Microsoft BUILD 2013: What To Expect
When Microsoft first announced that it would scrap its MIX internet develop conference and hardware focused WINHEC conference to create BUILD, the stakes couldn’t have been lower. Having grown accustomed to the unceremonious nature of Microsoft press events and conferences, users of the company’s products could barely understand why the company would create a new conference, mashing up more of things they didn’t care about.
Then at the first BUILD conference held in Anaheim, California the company dropped the bombshell that was Windows 8, announcing to the world that it would no longer sit idly by and watch other companies eat away at its core businesses without a fight. At that event, the company unveiled its first Developer Preview for Windows 8 and handed out free Samsung tablets to attendees.
Just after the widespread availability of Windows 8, the company held its second Microsoft BUILD conference, this time showing off the new ways developers could harness Windows Phone and Windows 8 to create similar experiences with the same code. At the conference Microsoft’s message was clear, they wanted to tell developers and the Microsoft enthusiast community why developing for their products was easier than other platforms, a message that it would continue to push as it tried to shore up it’s application stores for both platforms.
Since the company began holding BUILD, it’s moved to quiet its PR message. Instead of spending years talking about new products that users may or may not ever see, the company now seems to be perfectly content with keeping users and developers in the dark about what could be coming down the pike. All told, it’s a more Apple like approach and in that vein BUILD is now one of the few times a year when Microsoft is encouraged — no required to put on a spectacle like Apple’s WWDC and Google I/O.
With those expectations and the relatively young nature of Windows 8 as a backdrop, users could expect a slew of announcements from the company over the entire range of its products.
Windows 8.1 for all
Microsoft has already announced that it will provide users with a preview of the Windows 8.1 update that it expects to ship this fall. As per the past two BUILD conferences, Microsoft will make that preview available to all attendees as well as those at home who are interested. In that build, Microsoft will return some form of the Start Menu back to users and add a new layer of customization to the stark, drab motif that’s dogged Windows 8 so far.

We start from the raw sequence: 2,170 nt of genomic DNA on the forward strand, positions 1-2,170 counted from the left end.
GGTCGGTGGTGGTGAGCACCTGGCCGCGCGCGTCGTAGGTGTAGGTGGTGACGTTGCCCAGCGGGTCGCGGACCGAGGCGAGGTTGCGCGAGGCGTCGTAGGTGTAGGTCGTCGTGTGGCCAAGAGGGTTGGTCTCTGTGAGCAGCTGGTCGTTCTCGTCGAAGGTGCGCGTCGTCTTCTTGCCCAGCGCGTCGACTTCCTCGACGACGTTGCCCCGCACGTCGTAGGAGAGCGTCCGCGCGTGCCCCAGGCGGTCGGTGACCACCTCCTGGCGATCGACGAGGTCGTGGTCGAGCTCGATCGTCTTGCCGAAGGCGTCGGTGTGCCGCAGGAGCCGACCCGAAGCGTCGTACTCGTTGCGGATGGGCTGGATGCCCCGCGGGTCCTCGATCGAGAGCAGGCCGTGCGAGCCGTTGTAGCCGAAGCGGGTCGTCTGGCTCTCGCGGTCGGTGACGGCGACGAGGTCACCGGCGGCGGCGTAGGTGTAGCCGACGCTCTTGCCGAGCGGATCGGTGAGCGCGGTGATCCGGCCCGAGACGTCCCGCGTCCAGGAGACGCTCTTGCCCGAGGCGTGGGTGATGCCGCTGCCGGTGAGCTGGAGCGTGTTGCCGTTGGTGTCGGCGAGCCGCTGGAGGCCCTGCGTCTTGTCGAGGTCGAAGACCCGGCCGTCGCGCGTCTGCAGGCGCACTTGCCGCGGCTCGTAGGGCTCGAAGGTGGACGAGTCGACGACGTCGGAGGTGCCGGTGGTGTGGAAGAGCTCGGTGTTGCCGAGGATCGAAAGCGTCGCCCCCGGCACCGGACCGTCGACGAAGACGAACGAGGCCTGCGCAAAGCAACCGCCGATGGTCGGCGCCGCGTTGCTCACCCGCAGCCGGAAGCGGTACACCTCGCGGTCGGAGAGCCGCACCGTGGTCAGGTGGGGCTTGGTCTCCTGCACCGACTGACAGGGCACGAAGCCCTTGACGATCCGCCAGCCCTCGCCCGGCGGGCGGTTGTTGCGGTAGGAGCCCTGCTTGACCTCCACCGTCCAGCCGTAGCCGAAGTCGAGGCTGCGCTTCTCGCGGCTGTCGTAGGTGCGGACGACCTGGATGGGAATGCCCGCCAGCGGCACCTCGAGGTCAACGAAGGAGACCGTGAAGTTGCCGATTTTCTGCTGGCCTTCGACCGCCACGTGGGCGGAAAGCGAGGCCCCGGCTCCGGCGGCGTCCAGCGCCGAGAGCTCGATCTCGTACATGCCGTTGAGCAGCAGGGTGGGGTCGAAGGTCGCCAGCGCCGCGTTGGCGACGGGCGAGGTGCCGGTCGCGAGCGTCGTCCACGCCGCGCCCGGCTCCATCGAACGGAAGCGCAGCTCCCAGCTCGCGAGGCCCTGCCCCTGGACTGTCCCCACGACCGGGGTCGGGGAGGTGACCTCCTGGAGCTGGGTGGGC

While Google might not have chosen to talk more about its next version of Android at its event, Apple did and Microsoft will need to as well. If it doesn’t, the company faces the same criticism that’s dogged its mobile phone operating system for years now: that the company moves too slow and simply can’t compete in a market with two incumbent operating systems.
If the company does discuss future versions of Windows Phone I’d expect it to be along the lines of how much more closely the company is moving to make Windows Phone and Windows closer. From a developer perspective that could mean even less coding changes than they have to make today to get apps working on both platforms. As Microsoft is aggressively moving to sync features across Windows 8 devices using its SkyDrive service, expect to hear more about how SkyDrive makes Windows Phone unique. Windows 8.1’s version of Internet Explorer already has a setting that allows it to send website URLs to Windows Phone devices.
Xbox for All
While the coming out party for the Xbox One this past May was hugely successful, the company’s efforts at this year’s Electronic Entertainment Expo utterly destroyed most of the goodwill customers had for the console due to its requirement that the console be connected to the internet at least once every day. Especially since the requirement is being put in place so that it can silently check to make sure users still own their games. Coming so soon after that debacle, Microsoft will have to assure developers that they aren’t throwing good money after bad by investing in games for their console.
As this is the first new generation of the Xbox console to be developed under what some call Microsoft’s “Windows Anywhere” approach to computing, expect to hear even more about how the Xbox One builds on the foundation of Windows. We’d bet those streaming the event at home will also be in for a few tales of how making games for Xbox One means they can create titles for Microsoft’s Xbox on Windows platform as easily as well.
With the transition from being a software company to creating software, services and devices, Microsoft will need to continue to showcase its hardware chops and deliver more hardware, specifically tablets. This year’s BUILD kicks off just a week after the one-year anniversary of the Surface line of tablets. While not set it stone, between the packaged deals it’s offering consumers and the completely theft-like pricing that it’s offering educational institutions, Microsoft has to be gearing up for an announcement about its next generation hardware. Rumors had pegged that the company is planning on announcing a 7-inch Surface tablet device.
What is nearly cast in stone is the absolute afterthought that Windows RT is currently in the marketplace. Microsoft will have to explain to developers and consumers alike about why they should give a care about Windows RT, an operating system that comes with great battery gains at the price of backwards compatibility.
Microsoft will kick off its BUILD keynote on June 26th at 9:00am Pacific Standard Time. GottaBeMobile will be in the audience and online, bringing users all the day’s top announcements.